By Sgt. 1st Class Gail Braymen
Division West public affairs
FORT POLK, La. — Deep in the tall piney woods and steamy summer heat of the Joint Readiness Training Center, a team of First Army Division West soldiers prepares to make history.
Ranging in rank from a staff sergeant to a full-bird colonel, and comprised of two women and seven men, the soldiers — all from Division West's 191st Infantry Brigade, Joint Base Lewis McChord, Wash. — are a Security Force Assistance Advisor Team.
In just a few weeks, in direct support of the U.S. shift from kinetic to advisory operations in Afghanistan, the team will deploy to Regional Command East, not to go out on patrols in search of insurgents, but to work side-by-side with their counterparts in the Afghan army, police and border police as advisors.
"It's a very decisive shift, and it's a very critical shift," said Col. Shawn Reed, commander of the 191st Infantry Brigade and leader of the team. "The transition to putting (Afghan National Security Forces) in the lead ... is the critical aspect of success or not in Afghanistan. Being part of that is historic."
The Division West team's deployment is historic on another level, too.
"First Army hasn't deployed into a theater of operation as an organization since World War II," Reed said. "We're very proud of our heritage, very proud of our history, and we're very proud to be representing First Army in this fight in Afghanistan."
Every year, First Army's two divisions — West and East — train tens of thousands of National Guard, Reserve and active-duty soldiers, plus airmen, sailors and Marines, for deployments to Afghanistan and other theaters of operation. The (team's) mission is a natural one for the First Army "training machine," Reed said.
"The 191st Infantry Brigade was called up to provide expertise in the arena of advising and training," Reed said. "Of course, that parallels very closely with what we do on a day-to-day basis with our reserve component and active component training mission, our enduring mission for First Army."
Reed's team is the seventh supplied by Division West, and the unit is already preparing soldiers for future team rotations. All together, the nine Division West soldiers on Reed's team already have more than 30 deployments under their belts.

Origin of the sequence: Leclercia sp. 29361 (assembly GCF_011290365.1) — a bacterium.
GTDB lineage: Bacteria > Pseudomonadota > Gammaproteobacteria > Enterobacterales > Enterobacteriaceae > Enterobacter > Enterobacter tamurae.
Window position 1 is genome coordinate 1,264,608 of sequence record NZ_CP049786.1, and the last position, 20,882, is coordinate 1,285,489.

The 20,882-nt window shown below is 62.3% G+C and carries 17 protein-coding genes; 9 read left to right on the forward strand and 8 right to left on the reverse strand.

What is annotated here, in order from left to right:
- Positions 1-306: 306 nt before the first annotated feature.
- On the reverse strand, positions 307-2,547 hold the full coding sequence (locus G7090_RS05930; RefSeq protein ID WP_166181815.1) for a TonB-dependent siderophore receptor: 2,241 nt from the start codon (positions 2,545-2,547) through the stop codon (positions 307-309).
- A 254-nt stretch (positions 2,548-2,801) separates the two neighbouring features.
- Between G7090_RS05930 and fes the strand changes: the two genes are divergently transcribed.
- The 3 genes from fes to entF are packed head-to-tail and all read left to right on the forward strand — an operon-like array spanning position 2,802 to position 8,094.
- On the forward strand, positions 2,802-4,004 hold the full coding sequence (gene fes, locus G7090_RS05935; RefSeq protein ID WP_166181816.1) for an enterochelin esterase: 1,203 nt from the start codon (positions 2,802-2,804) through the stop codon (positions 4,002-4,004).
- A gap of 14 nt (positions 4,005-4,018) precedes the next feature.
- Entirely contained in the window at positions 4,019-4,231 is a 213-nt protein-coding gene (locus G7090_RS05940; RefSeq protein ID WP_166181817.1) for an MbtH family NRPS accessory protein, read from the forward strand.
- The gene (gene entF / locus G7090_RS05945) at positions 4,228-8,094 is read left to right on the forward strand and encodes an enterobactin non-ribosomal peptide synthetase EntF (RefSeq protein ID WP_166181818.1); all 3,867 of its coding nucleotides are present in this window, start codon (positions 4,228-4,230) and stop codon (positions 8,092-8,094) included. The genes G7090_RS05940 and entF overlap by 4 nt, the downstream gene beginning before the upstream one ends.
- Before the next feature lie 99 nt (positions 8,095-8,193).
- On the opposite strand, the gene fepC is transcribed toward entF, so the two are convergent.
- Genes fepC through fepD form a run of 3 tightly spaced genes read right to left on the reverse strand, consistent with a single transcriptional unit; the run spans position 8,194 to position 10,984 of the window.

"This is another in a long line, but this one with the 191st is special," said the brigade's Command Sgt. Maj. Dennis Woods, whose first of nine previous deployments was to Grenada in 1983. "On a personal level, it is kind of neat that I get to take a unit out that hasn't been out the door since World War II."
Woods is in charge of the team's personnel and administrative duties, as well as serving as the team's unofficial historian.
The Division West team is one of more than 250 teams to go through the 162nd Infantry Brigade's Security Force Assistance Course at Fort Polk since January, according to Maj. Conrad Schupay, deputy operations officer for the 162nd. Perhaps the most difficult challenge for the advisor teams, he noted, is to step back and let someone else be in charge.
"As we transition from combat operations, Afghans have got to take the lead," Schupay said. "Americans are there to advise, but not to do the job for them."
Maj. Michael Doyle, who has previously deployed three times to Iraq, has a dual role in the Division West team as executive officer and operations officer. The biggest challenge for their team, he believes, is that they will get to work with their Afghan counterparts for only a short time.
"There are limitations to what we can accomplish in nine months, but we have to look at long-range strategy. Even after we're gone, what we do has to last," Doyle said.
Nine months is also a short time to become fluent in the customs and courtesies of a foreign culture, so the teams get a head start on that learning process at Fort Polk. During the eight days of their initial intensive coursework, soldiers spend their mornings in the classroom and the afternoons applying that day's lessons to interactions with role-played Afghan police, army and border police officials.
"Every day, there's an event that you have to achieve and that you're being graded on," Schupay said. And it is not designed to be a cakewalk. For instance, on day one, the (team) soldiers meet their role-played Afghan counterparts for the first time, speaking to them through an interpreter — an interpreter who has been instructed to deliberately miscommunicate.
"The team has to figure that out," Schupay grinned.
This team "is doing exceptionally well" during the field portion of their training at the training center, said Lt. Col. George Kranske, an observer controller/trainer with the 162nd Infantry Brigade.
"It's very evident, from the first day that they arrived at the 162nd, that they have obviously formed together very early on, which we believe is a cornerstone to their success," Kranske said. "(They are a) superb team, one of the best teams I've ever seen."